Quote Originally Posted by nworth View Post
The article is excellent, and it gives a good methodology for doing an approximate calibration. Since enlargers vary and dichro filters age, it may be quite worthwhile if you do much printing. An important part of this calibration is the introduction of neutral density to keep exposure times for the various contrast grades approximately the same. Most people just use the Ilford suggestions and go from there. But the Ilford suggestions do not include neutral density, so you have to adjust the exposure for every change in contrast. There are a set of suggestions from Kodak out there that do include neutral density. Many people like to make small adjustments in filtration (usually by changing the magenta) to get the contrast just right, but these small adjustments (up to a third of a grade) usually don't affect exposure that much. Finally, it should be noted that VC papers vary a lot, and a given filtration will not give the same contrast on two different kinds of paper. The differences can be enormous. The calibration technique assumes you print (at least mostly) on one kind of paper. If you switch papers, you can use the grades established for your favorite paper as a point of departure for the new paper, but it probably will not behave in quite the same way. Finally, nothing has been said about the correspondence between density ranges and paper grades. There are some differences between manufacturers here as well, despite some more or less standards. Here is a table from an old Kodak B/W Photographic Papers pamphlet (G-1, 9-71GX):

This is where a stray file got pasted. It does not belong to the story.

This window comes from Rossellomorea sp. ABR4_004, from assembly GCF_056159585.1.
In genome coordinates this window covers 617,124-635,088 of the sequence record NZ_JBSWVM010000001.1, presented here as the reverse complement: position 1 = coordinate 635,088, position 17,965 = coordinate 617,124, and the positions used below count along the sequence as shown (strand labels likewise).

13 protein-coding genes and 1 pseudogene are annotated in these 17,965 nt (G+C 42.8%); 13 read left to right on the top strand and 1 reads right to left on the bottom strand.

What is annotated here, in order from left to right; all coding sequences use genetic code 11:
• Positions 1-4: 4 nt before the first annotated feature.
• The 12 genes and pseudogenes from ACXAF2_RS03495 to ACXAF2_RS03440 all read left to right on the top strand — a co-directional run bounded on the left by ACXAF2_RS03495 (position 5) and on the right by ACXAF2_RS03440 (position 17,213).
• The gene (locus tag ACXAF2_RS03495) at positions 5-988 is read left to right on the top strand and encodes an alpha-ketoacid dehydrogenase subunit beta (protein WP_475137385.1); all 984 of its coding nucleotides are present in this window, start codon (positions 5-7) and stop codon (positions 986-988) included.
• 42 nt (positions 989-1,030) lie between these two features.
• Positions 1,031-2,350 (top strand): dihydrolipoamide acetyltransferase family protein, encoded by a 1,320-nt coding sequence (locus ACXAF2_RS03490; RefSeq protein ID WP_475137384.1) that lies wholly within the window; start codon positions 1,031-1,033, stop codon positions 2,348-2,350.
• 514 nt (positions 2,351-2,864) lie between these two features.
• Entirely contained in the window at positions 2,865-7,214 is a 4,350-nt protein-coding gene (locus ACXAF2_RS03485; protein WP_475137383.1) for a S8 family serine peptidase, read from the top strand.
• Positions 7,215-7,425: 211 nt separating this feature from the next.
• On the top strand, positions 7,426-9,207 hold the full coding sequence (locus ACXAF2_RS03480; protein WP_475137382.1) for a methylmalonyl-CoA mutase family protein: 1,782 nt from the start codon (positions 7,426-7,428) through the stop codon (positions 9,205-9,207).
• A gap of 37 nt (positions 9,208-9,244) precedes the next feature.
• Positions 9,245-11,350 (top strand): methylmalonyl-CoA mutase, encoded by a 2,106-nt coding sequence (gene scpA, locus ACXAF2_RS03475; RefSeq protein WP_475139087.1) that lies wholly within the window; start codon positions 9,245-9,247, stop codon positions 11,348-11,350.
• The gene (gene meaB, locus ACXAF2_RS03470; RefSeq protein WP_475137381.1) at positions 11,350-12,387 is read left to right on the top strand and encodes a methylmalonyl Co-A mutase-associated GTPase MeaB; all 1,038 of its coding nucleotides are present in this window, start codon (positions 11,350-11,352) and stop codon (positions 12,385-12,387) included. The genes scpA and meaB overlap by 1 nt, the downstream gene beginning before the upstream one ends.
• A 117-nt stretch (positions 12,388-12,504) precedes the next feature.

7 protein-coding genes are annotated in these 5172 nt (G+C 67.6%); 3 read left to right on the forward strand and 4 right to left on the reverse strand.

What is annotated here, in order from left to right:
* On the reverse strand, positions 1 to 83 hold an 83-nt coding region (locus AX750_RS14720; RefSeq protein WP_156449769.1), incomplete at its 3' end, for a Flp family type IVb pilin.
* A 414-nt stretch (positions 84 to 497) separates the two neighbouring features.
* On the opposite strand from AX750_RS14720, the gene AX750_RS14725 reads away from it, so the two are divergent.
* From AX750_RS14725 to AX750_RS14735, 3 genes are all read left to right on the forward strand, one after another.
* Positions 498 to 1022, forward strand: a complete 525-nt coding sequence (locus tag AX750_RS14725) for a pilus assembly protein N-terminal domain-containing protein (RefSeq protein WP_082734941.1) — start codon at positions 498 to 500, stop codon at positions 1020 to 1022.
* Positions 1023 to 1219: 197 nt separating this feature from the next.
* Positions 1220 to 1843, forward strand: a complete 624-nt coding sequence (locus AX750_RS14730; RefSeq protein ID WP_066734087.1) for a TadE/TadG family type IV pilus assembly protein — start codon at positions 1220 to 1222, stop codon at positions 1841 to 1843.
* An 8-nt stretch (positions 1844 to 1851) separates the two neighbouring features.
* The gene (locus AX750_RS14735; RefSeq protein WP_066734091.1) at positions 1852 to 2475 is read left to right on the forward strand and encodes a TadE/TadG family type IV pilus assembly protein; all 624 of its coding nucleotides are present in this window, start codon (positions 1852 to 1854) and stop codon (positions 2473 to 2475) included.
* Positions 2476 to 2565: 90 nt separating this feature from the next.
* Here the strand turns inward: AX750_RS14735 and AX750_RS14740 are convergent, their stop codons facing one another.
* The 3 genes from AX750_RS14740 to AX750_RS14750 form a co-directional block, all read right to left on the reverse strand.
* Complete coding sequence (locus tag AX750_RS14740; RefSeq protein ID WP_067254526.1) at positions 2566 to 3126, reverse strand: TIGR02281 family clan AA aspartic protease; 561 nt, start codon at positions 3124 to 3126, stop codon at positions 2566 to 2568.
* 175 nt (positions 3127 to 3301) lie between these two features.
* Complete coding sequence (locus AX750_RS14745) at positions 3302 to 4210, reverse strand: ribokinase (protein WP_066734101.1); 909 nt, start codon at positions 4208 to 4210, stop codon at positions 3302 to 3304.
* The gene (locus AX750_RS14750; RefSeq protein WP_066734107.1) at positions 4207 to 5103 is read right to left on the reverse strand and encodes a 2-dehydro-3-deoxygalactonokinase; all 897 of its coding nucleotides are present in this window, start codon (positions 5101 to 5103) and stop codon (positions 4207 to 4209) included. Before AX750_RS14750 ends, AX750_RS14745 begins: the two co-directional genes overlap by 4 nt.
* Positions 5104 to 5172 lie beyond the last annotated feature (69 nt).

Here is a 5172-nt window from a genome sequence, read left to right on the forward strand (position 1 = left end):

Grade Paper Log Exposure Range Negative Density Range
0 1.40 to 1.70 1.40 or higher
1 1.15 to 1.40 1.20 to 1.40
2 0.95 to 1.15 1.00 to 1.20
3 0.80 to 0.95 0.80 to 1.00
4 0.65 to 0.80 0.60 to 0.80
5 0.50 to 0.65 0.60 or lower
Perhaps we should just look at the picture to assess it?